Recently I came across a problem that asked:

Say we have a circle with 2n points. In how many different ways can we connect these 2n points by n chords, so that no two chords intersect?

This is interesting, and the answer turns out to be given by a sequence of special combinatorial significance known as the Catalan numbers (1, 1, 2, 5, 14, 42, and so on). My approach for proving this is as follows. Pick, at your will, any arbitrary point lying on this circle. Call this point . Now, starting at this point, label the rest of the points by proceeding in a clockwise direction. First, we will *choose* the point to which will be “connected” via a chord.

On the left, a legal choice for a chord. On the right, an illegal choice - note how the remaining two points cannot be joined without intersecting the black chord!

Is it really possible to choose *any* of the points to connect with ? No, because say for example we choose . Then we observe the phenomenon above occuring, that is, and can no longer be joined, since intersections are disallowed. So we arrive at the conclusion that the only valid choices to join to are , that is, for any .

Now, say we’ve joined with . Notice that we have now divided the circle into two regions, one of which is made up of unpaired points, and the other made up of points.

Let us denote (and my use of notation here is of course no coincidence) the solution to the problem in the case of points by . Then by the above argument, we note that we can choose any . With this chosen, obtain one subproblem of size and another of size . So the total number of ways, then, to solve the original problem is, in words:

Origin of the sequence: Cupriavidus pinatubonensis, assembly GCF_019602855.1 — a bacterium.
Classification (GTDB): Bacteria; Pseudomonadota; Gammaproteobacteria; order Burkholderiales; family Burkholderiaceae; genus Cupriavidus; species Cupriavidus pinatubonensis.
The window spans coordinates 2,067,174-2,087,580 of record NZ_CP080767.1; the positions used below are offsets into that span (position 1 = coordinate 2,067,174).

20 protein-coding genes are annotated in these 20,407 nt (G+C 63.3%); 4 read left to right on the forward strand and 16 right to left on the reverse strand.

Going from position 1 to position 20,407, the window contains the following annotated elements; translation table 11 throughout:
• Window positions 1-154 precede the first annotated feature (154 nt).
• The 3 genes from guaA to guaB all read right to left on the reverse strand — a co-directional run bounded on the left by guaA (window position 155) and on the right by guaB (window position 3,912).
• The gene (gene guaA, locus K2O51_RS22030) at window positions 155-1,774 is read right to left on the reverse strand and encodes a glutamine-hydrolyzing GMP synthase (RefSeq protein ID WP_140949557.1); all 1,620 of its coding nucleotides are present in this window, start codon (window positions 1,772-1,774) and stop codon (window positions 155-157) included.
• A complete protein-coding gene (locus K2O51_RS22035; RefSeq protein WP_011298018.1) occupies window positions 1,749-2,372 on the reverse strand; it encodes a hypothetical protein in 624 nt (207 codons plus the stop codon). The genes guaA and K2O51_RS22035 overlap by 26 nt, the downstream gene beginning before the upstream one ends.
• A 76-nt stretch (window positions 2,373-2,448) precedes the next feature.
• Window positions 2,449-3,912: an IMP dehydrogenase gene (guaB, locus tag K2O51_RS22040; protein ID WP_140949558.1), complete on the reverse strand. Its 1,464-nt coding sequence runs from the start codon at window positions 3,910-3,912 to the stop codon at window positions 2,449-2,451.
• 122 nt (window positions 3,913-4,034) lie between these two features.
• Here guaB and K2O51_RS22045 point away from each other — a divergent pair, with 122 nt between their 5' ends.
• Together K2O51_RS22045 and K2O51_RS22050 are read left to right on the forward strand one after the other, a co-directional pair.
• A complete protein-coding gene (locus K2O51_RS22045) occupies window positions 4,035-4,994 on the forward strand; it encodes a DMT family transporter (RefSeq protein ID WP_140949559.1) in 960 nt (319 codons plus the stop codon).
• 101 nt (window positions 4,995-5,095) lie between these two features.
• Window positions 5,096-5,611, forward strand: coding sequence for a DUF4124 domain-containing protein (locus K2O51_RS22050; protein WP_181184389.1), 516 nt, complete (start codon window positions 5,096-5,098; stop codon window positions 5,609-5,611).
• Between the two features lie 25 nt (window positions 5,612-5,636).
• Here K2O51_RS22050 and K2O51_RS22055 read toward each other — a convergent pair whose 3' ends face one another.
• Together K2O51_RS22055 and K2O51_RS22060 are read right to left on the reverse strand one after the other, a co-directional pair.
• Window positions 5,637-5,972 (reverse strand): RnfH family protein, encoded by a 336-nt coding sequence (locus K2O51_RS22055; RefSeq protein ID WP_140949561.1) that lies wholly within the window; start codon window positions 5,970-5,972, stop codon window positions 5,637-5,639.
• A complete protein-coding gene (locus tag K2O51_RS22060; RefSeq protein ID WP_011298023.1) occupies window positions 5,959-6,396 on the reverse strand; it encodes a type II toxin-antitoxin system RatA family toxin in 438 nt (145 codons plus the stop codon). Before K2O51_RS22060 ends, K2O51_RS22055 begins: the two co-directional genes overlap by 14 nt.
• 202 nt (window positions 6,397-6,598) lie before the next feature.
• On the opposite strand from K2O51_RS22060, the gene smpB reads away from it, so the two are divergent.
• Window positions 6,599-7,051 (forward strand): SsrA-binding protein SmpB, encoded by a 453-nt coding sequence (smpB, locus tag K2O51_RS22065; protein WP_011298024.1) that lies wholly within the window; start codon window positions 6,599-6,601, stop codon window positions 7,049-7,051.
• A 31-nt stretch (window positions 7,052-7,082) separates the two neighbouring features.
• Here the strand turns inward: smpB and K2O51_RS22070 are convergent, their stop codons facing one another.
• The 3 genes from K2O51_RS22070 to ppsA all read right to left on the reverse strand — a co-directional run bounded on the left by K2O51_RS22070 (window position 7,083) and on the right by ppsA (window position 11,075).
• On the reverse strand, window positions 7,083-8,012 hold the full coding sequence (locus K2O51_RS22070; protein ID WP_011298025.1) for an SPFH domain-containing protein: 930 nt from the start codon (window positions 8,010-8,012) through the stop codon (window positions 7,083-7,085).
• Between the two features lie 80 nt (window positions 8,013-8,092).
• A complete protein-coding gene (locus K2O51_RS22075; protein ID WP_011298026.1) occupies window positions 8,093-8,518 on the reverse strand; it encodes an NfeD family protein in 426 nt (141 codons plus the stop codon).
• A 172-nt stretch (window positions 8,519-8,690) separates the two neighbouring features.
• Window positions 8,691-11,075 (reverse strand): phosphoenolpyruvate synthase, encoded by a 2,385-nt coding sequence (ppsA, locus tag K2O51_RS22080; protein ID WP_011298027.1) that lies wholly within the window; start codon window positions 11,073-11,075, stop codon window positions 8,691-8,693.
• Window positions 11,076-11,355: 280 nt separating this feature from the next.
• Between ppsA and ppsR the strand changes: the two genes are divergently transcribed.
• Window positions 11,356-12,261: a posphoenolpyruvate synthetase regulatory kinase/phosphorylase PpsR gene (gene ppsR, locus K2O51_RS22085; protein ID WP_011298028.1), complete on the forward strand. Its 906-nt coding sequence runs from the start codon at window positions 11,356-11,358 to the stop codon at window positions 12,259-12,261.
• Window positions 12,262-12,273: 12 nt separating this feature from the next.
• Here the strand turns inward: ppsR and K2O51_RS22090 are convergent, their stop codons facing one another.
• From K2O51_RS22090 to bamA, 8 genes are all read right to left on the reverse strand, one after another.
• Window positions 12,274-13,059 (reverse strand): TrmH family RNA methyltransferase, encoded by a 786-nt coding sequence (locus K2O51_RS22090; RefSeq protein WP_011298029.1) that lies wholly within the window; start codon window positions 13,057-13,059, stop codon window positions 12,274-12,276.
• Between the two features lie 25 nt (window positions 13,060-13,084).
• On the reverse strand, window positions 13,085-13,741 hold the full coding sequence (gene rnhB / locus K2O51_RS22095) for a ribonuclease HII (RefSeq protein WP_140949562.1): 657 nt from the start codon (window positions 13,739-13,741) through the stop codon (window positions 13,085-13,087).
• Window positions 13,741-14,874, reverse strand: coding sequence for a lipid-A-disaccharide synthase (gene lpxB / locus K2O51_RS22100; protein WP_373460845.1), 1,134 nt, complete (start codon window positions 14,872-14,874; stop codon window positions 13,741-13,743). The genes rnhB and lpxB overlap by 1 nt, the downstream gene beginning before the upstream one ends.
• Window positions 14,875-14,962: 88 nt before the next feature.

(number of ways to solve subproblem 1 when is chosen) * (number of ways to solve subproblem 2 when is chosen) + … + (number of ways to solve subproblem 1 when is chosen) * (number of ways to solve subproblem 2 when is chosen).

This is expressed in summation notation as

This is the Catalan recurrence. Putting , which seem to be the natural choices for the base cases, we obtain the Catalan numbers!

**In my next post**: I will examine what I believe to be the more abstract underpinnings of what is going on here. The idea is that this problem concerns partitions of the set into nonempty, disjoint subsets, each containing 2 elements. I will examine the possibility of extending this reasoning to partitions of the set into nonempty, disjoint subsets, each containing m elements, and perhaps generalize the Catalan sequence in this manner.

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## About mlbaker

just another guy trying to make the diagrams commute.

your good